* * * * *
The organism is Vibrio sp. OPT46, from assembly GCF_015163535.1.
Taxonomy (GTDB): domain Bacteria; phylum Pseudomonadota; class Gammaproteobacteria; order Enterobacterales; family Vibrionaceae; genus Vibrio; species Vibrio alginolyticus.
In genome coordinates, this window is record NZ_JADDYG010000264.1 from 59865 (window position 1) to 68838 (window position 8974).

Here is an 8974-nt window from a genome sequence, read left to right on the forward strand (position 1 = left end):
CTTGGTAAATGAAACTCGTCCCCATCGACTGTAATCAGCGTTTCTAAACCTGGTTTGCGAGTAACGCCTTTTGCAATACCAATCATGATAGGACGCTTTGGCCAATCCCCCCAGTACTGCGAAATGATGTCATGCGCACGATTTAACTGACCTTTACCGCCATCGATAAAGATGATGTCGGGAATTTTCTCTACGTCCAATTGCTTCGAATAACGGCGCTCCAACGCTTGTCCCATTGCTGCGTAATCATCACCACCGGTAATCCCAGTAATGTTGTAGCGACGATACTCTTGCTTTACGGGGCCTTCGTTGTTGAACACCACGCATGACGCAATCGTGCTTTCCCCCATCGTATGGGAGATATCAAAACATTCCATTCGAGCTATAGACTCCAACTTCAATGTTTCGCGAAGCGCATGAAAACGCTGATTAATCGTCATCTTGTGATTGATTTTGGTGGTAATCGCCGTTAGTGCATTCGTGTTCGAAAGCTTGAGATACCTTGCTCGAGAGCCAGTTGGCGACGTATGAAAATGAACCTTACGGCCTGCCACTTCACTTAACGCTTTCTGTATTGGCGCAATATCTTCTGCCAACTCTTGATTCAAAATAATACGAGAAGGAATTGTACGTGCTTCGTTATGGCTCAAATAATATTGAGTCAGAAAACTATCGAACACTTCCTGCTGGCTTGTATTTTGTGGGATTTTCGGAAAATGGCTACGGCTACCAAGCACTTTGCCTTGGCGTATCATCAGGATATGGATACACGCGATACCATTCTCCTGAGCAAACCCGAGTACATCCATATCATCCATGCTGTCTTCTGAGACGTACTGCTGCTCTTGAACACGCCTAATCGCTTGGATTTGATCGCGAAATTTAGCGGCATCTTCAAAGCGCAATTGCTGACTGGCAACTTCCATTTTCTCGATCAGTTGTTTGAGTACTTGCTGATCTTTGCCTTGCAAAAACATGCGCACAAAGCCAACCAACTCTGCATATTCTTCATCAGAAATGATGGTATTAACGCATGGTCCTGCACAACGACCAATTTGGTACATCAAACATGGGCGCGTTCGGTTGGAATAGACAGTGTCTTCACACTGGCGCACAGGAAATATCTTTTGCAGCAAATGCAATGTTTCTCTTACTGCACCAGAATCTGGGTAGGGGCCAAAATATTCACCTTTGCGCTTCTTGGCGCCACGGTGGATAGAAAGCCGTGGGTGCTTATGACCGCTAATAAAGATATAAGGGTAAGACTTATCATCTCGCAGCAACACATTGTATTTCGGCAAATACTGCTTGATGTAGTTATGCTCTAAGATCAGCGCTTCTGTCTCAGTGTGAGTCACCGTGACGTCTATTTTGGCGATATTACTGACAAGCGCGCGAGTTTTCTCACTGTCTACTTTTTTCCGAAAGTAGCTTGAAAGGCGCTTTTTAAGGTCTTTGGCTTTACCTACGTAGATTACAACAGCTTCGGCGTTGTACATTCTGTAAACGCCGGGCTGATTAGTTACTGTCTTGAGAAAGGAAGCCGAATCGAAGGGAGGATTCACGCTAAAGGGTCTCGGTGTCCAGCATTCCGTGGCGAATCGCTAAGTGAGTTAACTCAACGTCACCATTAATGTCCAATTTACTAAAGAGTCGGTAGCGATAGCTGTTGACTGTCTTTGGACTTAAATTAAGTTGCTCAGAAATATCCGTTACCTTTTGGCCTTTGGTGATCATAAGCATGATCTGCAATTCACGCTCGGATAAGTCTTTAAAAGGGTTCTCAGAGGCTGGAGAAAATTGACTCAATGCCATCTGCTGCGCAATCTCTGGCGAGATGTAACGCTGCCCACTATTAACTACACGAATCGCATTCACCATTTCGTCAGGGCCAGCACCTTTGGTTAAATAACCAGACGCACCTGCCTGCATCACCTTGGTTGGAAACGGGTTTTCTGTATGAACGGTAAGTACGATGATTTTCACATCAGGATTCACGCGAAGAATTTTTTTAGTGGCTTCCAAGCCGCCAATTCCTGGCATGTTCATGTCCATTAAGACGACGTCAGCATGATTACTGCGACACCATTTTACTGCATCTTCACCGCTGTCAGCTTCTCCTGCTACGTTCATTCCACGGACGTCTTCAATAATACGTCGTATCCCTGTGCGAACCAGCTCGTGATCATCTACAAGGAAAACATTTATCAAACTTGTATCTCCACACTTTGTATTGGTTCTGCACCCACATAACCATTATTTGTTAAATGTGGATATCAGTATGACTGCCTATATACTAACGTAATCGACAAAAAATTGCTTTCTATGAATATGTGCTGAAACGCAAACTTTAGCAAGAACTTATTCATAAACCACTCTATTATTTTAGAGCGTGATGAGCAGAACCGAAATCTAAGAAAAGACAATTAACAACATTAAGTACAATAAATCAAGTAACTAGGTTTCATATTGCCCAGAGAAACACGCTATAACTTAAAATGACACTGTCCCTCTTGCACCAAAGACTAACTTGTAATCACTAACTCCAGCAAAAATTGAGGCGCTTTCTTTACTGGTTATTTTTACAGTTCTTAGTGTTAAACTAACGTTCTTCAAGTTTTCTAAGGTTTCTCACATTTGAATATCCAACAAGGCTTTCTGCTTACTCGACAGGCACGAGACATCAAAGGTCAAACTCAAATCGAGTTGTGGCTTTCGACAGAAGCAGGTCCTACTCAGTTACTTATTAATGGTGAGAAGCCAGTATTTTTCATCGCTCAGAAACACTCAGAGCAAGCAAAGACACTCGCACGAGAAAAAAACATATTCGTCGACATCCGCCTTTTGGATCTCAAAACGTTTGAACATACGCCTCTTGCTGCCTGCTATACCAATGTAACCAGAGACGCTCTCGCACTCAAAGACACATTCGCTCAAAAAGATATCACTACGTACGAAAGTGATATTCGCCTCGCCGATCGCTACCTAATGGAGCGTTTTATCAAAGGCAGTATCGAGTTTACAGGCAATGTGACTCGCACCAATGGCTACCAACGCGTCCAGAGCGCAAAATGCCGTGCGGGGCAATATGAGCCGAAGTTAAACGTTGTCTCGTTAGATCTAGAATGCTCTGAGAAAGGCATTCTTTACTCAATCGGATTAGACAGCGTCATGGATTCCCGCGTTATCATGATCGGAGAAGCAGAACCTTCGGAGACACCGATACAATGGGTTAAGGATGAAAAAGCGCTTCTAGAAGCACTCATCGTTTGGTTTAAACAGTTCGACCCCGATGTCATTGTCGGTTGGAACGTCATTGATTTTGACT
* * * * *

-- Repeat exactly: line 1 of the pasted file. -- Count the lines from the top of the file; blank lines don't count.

The organism is Vibrio sp. OPT46, from assembly GCF_015163535.1.